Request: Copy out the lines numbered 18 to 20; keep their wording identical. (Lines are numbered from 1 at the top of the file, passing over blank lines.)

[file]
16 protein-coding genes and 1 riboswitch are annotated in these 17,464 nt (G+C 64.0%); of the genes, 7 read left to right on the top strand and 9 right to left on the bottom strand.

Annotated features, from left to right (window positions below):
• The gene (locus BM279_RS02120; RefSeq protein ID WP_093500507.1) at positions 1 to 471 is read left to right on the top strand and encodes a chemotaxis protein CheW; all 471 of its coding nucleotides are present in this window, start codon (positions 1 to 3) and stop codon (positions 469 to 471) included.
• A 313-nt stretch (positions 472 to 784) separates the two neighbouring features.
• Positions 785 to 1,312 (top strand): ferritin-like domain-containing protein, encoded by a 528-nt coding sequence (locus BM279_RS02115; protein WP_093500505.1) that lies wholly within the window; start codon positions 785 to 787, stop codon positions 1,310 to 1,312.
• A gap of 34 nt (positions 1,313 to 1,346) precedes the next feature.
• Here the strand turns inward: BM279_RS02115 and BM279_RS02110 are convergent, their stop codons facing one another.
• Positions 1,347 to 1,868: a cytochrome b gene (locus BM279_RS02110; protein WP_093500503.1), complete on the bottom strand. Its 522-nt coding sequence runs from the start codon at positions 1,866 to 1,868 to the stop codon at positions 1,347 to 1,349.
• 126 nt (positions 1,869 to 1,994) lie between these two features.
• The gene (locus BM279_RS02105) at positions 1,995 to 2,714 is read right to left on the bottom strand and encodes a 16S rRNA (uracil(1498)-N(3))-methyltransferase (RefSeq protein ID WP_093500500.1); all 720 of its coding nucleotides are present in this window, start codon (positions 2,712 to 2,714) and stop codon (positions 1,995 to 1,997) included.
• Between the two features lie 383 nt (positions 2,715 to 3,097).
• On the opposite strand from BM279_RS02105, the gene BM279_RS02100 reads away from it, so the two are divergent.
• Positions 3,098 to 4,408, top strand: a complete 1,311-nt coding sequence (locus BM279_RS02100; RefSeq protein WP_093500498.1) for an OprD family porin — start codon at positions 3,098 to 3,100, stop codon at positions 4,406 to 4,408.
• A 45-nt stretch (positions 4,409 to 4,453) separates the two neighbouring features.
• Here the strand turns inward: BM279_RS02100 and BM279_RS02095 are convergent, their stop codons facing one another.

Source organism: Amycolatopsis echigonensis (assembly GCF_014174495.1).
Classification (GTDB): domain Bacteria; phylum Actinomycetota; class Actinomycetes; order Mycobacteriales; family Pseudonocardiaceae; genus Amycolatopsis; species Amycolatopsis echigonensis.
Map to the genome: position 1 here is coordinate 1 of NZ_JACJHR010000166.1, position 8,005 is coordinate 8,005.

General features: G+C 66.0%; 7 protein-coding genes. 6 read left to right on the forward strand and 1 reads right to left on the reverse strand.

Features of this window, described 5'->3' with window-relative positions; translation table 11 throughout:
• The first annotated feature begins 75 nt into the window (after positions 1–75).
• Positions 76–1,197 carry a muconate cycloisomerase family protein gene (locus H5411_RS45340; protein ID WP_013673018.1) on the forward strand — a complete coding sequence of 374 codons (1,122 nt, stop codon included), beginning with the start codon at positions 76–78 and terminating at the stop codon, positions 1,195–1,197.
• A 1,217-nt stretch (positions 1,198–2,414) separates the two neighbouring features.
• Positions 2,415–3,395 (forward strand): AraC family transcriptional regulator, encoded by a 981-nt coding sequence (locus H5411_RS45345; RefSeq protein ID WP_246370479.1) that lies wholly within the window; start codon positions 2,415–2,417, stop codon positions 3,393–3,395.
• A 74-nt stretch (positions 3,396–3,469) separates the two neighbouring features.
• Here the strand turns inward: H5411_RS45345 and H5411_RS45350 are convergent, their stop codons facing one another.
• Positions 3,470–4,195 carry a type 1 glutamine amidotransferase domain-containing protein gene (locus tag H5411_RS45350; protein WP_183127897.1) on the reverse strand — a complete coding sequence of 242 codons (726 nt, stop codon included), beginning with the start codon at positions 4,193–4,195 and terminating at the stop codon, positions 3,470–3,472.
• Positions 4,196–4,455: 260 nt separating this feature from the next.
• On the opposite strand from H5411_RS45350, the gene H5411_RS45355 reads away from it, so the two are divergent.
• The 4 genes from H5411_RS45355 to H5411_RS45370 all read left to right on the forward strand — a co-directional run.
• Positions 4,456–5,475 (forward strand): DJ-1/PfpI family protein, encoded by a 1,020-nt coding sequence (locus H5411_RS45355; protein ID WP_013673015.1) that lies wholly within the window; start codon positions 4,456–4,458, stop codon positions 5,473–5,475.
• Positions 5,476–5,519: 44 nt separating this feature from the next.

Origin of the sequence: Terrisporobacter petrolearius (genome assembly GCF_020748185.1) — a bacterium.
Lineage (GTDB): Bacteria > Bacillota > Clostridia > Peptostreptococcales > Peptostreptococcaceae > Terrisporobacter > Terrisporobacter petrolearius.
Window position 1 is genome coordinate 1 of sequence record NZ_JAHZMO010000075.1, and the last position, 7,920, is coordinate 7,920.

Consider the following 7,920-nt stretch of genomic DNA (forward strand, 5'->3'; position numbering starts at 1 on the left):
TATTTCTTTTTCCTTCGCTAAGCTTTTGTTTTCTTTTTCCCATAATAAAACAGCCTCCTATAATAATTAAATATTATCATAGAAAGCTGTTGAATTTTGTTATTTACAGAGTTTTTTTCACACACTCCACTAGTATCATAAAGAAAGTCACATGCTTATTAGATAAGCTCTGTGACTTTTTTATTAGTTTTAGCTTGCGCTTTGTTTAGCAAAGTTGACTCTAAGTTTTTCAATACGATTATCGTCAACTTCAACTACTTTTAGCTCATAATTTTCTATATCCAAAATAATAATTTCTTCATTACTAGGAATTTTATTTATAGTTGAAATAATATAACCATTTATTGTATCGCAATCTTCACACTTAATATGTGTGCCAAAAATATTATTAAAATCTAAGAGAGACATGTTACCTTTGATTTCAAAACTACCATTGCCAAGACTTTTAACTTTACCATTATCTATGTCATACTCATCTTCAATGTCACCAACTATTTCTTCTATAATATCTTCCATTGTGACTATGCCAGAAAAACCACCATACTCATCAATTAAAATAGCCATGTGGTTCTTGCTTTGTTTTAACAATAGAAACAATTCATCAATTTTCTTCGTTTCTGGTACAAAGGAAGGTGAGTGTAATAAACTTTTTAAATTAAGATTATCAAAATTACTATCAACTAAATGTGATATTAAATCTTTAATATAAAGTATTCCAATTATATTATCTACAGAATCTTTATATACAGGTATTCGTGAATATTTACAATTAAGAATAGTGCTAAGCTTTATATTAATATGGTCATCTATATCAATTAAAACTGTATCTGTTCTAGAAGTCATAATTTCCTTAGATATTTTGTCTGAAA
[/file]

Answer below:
Map to the genome: position 1 here is coordinate 1 of NZ_JACJHR010000166.1, position 8,005 is coordinate 8,005.

General features: G+C 66.0%; 7 protein-coding genes. 6 read left to right on the forward strand and 1 reads right to left on the reverse strand.

Features of this window, described 5'->3' with window-relative positions; translation table 11 throughout: